Campbell et al.50 demonstrated that clinically relevant anaesthetic concentrations of ketamine, nitrous oxide and isoflurane had no significant neurotoxic effect applied individually or when given as an anaesthetic cocktail in vitro, even with an exposure up to 12 h. The author considered that neurotoxicity previously reported in vivo is not due to direct cytotoxicity of anaesthetic agents but results from other effects of the anaesthetised state during early brain development.50 Shu et al.5 discovered in their experiment that nociceptive stimulation augmented anaesthetic-induced neuroapoptosis and cognitive impairment. Another researcher showed that widespread brain cell death was generated by both isoflurane and carbon dioxide, and the degree and distribution of cell death was similar in isoflurane and carbon dioxide treated groups.51 Hypoglycaemia, however, did not seem to be responsible for the neurodegeneration, as dextrose supplementation failed to prevent neuronal loss in neonatal mice.40 Hence, many factors may exert additional effects on brain development including surgical stimulation, intraoperative pain and hypercapnia.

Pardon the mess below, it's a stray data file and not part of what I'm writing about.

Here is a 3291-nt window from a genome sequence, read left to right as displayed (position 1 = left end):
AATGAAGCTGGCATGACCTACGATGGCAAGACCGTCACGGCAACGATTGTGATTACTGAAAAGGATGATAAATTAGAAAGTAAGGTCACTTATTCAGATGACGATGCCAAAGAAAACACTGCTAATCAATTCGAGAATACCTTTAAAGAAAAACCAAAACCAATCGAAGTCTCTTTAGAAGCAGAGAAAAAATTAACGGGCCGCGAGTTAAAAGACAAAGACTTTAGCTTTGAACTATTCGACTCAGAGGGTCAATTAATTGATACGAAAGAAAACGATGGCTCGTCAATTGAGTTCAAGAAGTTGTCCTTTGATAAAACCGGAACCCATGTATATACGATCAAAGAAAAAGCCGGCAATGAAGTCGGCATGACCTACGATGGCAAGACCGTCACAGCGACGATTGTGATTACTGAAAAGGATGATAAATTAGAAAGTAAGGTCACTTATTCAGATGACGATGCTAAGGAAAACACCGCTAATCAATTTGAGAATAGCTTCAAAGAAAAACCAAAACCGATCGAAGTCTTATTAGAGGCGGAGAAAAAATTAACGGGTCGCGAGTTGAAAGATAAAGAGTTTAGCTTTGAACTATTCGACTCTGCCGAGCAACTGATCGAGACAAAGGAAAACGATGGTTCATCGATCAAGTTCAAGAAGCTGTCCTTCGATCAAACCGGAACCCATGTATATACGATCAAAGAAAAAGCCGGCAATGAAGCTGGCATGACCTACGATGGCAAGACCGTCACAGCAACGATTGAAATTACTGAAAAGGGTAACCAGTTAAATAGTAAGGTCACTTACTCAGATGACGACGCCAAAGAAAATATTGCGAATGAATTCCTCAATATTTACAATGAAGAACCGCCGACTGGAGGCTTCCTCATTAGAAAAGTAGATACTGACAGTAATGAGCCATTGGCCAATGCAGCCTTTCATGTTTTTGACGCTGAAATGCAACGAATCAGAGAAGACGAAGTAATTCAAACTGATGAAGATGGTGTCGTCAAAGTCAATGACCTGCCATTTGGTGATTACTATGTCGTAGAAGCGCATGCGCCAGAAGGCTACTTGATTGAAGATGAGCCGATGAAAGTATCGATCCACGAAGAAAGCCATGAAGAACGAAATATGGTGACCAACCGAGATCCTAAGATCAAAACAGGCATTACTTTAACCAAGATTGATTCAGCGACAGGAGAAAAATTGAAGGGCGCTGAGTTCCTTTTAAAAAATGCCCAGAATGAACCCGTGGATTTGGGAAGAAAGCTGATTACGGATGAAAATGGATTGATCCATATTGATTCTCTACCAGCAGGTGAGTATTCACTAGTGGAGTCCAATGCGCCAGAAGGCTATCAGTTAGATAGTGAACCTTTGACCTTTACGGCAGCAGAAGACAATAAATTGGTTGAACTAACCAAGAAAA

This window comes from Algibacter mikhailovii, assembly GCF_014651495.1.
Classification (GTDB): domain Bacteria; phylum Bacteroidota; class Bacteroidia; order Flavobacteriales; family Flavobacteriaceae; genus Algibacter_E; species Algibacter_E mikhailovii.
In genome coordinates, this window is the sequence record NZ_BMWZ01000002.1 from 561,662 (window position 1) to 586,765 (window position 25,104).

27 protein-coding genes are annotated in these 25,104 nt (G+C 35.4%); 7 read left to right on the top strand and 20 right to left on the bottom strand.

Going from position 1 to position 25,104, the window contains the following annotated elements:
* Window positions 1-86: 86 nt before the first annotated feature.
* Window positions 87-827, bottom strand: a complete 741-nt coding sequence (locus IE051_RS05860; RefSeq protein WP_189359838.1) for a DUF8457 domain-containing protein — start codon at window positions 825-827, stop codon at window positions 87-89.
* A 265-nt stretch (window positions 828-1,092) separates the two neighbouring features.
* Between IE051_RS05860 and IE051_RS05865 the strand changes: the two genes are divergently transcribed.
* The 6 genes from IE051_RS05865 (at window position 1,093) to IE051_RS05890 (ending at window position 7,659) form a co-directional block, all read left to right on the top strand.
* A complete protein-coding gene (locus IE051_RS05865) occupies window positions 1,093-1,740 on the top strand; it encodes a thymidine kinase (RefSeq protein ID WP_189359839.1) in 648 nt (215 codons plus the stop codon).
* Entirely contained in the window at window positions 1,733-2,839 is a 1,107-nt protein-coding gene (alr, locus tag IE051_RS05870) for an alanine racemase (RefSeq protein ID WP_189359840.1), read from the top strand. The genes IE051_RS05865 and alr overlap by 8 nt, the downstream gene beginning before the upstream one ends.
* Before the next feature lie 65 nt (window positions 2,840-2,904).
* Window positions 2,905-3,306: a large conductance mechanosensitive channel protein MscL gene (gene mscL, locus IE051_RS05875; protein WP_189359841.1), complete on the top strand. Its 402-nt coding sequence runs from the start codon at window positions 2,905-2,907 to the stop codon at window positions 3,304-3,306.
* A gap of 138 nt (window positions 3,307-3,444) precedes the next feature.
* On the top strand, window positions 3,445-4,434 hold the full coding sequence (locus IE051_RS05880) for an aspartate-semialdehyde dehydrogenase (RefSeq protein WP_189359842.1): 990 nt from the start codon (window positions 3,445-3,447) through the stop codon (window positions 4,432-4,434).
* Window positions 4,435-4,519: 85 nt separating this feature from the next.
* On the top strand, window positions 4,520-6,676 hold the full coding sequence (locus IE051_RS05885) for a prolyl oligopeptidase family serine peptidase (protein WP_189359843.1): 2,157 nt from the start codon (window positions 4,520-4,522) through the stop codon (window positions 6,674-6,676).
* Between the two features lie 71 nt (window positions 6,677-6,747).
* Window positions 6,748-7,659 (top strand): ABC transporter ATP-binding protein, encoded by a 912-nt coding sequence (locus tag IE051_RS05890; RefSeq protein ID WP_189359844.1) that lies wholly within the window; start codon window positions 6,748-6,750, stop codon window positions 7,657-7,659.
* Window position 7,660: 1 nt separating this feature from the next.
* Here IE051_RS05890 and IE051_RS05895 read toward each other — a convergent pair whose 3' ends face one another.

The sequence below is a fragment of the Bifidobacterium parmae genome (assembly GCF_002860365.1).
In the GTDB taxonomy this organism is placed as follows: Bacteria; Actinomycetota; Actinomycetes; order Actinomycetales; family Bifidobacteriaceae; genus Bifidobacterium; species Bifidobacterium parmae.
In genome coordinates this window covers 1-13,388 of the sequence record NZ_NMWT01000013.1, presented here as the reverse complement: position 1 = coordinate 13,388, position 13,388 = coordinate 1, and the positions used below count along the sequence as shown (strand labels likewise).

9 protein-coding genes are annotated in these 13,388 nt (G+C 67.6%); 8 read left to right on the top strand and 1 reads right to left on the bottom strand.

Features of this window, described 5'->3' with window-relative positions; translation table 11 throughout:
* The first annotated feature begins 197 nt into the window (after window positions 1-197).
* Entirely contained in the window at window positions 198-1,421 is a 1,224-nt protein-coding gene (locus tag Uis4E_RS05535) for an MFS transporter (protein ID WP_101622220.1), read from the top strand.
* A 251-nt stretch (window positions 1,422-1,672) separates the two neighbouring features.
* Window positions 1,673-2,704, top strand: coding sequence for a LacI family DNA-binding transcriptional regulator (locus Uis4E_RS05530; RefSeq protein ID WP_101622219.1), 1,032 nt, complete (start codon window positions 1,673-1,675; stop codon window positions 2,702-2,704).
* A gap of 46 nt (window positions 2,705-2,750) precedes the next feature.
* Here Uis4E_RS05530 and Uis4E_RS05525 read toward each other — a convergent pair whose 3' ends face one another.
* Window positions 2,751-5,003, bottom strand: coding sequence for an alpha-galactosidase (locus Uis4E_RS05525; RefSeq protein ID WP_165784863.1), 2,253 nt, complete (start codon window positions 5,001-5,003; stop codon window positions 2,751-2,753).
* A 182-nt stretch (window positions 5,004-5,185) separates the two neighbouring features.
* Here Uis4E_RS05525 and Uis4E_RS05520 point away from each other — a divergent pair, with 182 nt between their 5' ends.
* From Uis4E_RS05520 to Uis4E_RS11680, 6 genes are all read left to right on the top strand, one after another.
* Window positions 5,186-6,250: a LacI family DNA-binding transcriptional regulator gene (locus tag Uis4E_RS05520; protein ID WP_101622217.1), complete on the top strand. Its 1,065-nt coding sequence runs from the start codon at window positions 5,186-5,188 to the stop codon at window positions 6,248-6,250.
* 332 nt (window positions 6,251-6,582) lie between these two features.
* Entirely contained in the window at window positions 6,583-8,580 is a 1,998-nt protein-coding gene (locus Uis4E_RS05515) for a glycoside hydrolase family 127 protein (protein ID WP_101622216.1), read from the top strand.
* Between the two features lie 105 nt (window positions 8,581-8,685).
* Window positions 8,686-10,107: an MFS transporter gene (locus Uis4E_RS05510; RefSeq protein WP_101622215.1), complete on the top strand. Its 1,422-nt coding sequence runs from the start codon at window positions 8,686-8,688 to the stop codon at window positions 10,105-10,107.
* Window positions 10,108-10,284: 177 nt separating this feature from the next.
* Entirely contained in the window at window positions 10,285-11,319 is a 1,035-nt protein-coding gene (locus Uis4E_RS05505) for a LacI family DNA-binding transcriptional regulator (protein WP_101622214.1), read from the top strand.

In summary, the majority of studies have linked inhaled anaesthetics to toxic effects in the brain after gestational or neonatal exposure. A time window of vulnerability exists when the brain grows rapidly during early development. Apoptotic neuronal death, influence on neurogenesis, impacts on synaptogenesis and axon guidance, glial cell impairment, neuroinflammation, cytosolic Ca2+ increase and mitochondrial dysfunction were identified as possible mechanisms of inhaled anaesthetic-induced developmental neurotoxicity. Furthermore, commonly used inhalational anaesthetics, such as desflurane, sevoflurane and isoflurane, were compared for the neuroapoptotic properties in equivalent doses in order to minimise the subsequent adverse outcomes. However, no anaesthetic appears to be superior. In addition to inhaled anaesthetics, the impacts of the anaesthetised state during early brain development, for example surgical stimuli, intraoperative pain as well as hypercapnia, demonstrated neurotoxicity in the immature brain.